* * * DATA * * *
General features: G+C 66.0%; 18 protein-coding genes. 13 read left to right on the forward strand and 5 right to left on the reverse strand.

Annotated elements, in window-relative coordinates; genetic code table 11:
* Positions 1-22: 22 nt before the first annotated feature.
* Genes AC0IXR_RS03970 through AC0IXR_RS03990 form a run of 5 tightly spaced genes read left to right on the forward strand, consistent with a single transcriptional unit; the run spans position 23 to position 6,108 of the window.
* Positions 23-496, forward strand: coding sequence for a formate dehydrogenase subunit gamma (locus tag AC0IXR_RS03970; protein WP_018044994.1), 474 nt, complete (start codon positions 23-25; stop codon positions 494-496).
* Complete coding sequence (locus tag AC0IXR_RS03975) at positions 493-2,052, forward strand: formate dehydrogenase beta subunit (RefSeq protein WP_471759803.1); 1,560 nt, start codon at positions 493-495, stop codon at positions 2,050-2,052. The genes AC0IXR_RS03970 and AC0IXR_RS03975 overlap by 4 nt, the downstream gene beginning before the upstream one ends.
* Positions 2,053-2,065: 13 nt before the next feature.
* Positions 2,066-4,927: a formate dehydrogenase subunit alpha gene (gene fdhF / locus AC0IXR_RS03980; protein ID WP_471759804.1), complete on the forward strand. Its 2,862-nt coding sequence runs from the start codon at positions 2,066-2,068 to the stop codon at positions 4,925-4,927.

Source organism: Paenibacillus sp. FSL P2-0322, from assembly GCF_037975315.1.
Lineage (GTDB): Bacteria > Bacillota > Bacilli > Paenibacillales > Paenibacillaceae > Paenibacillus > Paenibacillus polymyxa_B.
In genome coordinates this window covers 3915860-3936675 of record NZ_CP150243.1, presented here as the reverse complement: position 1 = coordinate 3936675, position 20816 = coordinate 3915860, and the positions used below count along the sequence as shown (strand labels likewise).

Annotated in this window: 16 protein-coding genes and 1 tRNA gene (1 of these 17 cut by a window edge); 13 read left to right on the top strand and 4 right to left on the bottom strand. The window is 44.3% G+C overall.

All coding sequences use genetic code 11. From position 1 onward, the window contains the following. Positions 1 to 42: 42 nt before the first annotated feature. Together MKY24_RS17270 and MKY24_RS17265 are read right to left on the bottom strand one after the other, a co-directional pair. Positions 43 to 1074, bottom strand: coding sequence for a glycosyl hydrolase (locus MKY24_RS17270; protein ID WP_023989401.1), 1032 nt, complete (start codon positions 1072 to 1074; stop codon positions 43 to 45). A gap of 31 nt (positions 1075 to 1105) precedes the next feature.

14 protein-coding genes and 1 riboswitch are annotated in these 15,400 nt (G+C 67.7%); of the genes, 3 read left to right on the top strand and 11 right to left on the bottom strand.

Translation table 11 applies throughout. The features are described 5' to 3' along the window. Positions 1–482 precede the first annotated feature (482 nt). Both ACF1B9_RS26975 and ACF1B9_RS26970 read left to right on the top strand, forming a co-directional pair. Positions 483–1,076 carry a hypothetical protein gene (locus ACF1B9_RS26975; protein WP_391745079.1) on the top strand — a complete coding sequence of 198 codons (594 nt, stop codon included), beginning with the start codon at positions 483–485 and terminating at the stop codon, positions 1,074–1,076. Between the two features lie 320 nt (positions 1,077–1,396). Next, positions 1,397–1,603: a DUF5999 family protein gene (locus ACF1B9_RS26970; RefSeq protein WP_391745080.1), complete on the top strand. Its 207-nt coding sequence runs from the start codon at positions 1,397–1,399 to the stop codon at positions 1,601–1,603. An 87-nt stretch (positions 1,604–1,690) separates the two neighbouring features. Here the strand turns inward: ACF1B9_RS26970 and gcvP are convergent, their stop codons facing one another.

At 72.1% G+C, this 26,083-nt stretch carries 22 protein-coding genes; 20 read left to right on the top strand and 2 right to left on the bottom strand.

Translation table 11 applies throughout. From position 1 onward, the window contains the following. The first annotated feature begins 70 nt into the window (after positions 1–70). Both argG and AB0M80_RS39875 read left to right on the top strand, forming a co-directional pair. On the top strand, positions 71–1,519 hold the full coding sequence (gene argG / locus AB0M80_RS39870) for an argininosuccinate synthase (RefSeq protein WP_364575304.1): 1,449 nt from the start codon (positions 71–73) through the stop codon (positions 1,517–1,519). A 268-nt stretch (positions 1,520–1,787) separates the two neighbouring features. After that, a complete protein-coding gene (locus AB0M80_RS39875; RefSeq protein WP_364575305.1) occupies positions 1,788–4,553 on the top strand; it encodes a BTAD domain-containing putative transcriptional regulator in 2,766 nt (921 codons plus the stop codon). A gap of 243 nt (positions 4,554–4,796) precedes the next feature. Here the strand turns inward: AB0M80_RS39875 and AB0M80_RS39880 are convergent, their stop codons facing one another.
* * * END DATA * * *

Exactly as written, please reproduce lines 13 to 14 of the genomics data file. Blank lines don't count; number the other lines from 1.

All coding sequences use genetic code 11. From position 1 onward, the window contains the following. Positions 1 to 42: 42 nt before the first annotated feature. Together MKY24_RS17270 and MKY24_RS17265 are read right to left on the bottom strand one after the other, a co-directional pair. Positions 43 to 1074, bottom strand: coding sequence for a glycosyl hydrolase (locus MKY24_RS17270; protein ID WP_023989401.1), 1032 nt, complete (start codon positions 1072 to 1074; stop codon positions 43 to 45). A gap of 31 nt (positions 1075 to 1105) precedes the next feature.

14 protein-coding genes and 1 riboswitch are annotated in these 15,400 nt (G+C 67.7%); of the genes, 3 read left to right on the top strand and 11 right to left on the bottom strand.